The Ticket

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The Ticket's neon sign from Ticketstock 2014
Image from twitter

SportsRadio 1310 The Ticket (KTCK 1310 AM/96.7 FM), is a sports-talk radio station based in the Dallas-Fort Worth Metroplex. The station has been made popular by the incorporation of humor and pop-culture alongside the sports talk. The station's studios are located in Victory Park in Dallas, Texas, and the transmitter site is in Coppell.



The origins of The Ticket begin on a Sunday in 1990, when Renee Rhyner--wife of Mike--took her daughter to a local park. She ran into a fellow park visitor and discovered each of their husbands were in the radio business.[1] This new acquaintance was the wife of Geoff Dunbar, a fellow radio guy active in promotions and the son of a radio property broker.[2]

Mike Rhyner had recently left a job at GTE On-Call, "an audio-tech service" that provided sports updates to callers for a fee, and moved along to KZPS-FM 92.5 doing sports.[1][3] Over the next couple of years, he discussed with Dunbar the concept of an all-sports radio station in Dallas to compete with other stations like WBAP with their mighty AM signal.

Arlington Stadium

While he was working for KZEW-FM 97.9, Rhyner had become acquainted with sports-talk colleagues Greg Williams (working at WBAP) and Craig Miller (with KRLD) through the times they'd shared in press boxes throughout the Dallas sports landscape. Rhyner, Williams and Miller were inseparable in the Arlington Stadium auxiliary press box in Right Field, leading the group of other sports writers and radio guys they referred to as "the back of the bus"[1] Although the surroundings were of suspicious build quality, there was free food and plenty of yuks to be had. These yuks, and reactions from listeners to the other topics discussed by the three radio guys, were the primordial ooze of The Ticket's sports-talk format. All these guys needed was a radio station to call their own.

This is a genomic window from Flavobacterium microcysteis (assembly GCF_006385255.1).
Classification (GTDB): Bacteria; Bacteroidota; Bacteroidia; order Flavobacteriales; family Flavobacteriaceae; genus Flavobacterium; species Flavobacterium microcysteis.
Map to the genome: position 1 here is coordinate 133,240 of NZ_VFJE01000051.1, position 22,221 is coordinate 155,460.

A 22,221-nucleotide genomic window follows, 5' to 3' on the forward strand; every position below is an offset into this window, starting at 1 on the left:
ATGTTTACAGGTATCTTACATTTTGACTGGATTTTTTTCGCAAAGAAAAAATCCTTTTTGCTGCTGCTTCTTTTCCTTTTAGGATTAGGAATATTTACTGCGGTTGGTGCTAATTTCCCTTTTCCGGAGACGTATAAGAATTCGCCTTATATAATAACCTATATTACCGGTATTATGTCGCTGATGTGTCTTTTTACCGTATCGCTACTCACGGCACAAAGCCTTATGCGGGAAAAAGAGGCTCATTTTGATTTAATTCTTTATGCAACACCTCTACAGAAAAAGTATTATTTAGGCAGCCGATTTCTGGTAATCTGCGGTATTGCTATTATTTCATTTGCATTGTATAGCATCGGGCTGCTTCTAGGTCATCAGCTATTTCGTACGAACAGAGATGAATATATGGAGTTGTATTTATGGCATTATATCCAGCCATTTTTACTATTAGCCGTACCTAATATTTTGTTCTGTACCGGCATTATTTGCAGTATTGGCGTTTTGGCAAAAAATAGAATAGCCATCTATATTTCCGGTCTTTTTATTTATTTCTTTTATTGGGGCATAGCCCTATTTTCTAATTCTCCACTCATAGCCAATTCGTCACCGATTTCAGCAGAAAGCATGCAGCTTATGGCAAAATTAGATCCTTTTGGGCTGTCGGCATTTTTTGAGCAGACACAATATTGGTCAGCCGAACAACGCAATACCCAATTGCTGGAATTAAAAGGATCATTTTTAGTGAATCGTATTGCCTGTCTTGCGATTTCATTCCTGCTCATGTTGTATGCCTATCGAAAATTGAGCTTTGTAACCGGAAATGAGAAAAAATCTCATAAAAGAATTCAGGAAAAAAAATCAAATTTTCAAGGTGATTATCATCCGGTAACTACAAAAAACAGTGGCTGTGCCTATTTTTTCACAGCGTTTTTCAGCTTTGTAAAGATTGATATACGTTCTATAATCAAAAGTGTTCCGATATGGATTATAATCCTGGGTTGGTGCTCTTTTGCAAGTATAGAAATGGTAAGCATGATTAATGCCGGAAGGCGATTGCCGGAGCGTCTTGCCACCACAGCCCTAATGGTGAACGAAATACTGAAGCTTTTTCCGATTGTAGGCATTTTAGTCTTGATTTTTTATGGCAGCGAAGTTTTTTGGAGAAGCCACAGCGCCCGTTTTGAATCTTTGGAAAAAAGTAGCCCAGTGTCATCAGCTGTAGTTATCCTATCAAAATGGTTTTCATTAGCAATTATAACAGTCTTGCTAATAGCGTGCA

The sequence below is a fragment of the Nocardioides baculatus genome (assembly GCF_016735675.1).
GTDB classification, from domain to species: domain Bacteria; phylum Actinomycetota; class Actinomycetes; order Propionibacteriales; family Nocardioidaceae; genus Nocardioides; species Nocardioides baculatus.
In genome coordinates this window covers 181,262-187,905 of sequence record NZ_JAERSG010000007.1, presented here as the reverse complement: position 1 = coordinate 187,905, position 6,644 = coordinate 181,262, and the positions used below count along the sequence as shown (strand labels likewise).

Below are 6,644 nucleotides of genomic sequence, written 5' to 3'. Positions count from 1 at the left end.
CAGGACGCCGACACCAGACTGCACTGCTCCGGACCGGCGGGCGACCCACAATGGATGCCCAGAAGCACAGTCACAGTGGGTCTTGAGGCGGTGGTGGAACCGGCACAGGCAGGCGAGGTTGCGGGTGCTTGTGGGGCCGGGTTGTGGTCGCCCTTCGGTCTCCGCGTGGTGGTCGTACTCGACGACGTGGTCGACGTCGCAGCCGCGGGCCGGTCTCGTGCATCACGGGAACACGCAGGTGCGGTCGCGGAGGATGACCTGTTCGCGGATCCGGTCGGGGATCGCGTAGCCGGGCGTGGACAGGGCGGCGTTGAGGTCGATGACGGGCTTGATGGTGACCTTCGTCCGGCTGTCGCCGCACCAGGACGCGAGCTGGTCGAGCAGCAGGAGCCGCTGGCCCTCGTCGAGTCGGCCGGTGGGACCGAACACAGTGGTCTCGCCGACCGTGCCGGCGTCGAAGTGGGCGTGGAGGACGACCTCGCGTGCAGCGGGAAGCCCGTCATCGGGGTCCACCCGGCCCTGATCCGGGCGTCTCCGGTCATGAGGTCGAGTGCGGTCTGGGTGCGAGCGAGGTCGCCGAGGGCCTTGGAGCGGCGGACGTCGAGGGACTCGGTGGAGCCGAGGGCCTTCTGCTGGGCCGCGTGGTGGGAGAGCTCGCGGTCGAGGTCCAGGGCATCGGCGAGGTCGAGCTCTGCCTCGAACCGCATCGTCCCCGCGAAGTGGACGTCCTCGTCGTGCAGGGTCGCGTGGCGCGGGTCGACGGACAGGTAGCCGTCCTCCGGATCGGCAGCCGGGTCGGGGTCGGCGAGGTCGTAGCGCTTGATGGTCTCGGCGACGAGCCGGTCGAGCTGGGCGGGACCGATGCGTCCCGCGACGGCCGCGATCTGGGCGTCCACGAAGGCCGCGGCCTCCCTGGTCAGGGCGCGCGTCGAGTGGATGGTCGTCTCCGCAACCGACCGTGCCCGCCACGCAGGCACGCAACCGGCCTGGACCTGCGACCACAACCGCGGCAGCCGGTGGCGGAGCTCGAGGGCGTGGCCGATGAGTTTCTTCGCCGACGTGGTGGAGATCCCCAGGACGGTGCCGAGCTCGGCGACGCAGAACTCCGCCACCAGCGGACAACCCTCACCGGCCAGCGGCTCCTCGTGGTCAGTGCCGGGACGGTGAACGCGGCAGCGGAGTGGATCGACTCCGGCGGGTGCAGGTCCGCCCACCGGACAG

Putting the Pieces Together

In June 1993, Dunbar called Rhyner with an invitation to discuss details with Spence Kendrick, an investment banker from New York who "wanted to play radio".[1] The group discussed the sports-talk radio concept broadly, available radio frequencies and which radio personalities were available to compete with Norm Hitzges at KLIF among others.

Bonneville Broadcasting, a media company owned and operated by the Mormon Church, had three stations in Dallas and Houston they were was willing to sell.[2] Its FM station in Dallas and its AM station in Houston had various problems (price, tower location, signal issues), but their AM station in Dallas --KAAM 1310 playing oldies--seemed perfect. Kendrick figured they would need several million dollars to acquire the signal and get running, and they developed a plan for the three co-founders: Rhyner would be the operations manager, Dunbar would run sales and promotions, and Kendrick would handle the finances. After procuring the start-up funds from a group of investors, some details began to come into focus. Kendrick met with ad-man George Lois and brainstormed a name for the station: "KOOK Sports Radio for Sports Nuts."[2] Thankfully later in August, the name The Ticket was coined by Renee Rhyner over a birthday dinner for Mike at Pappadeaux, figuring "a ticket" is what tied all sports events together.[3]

The Launch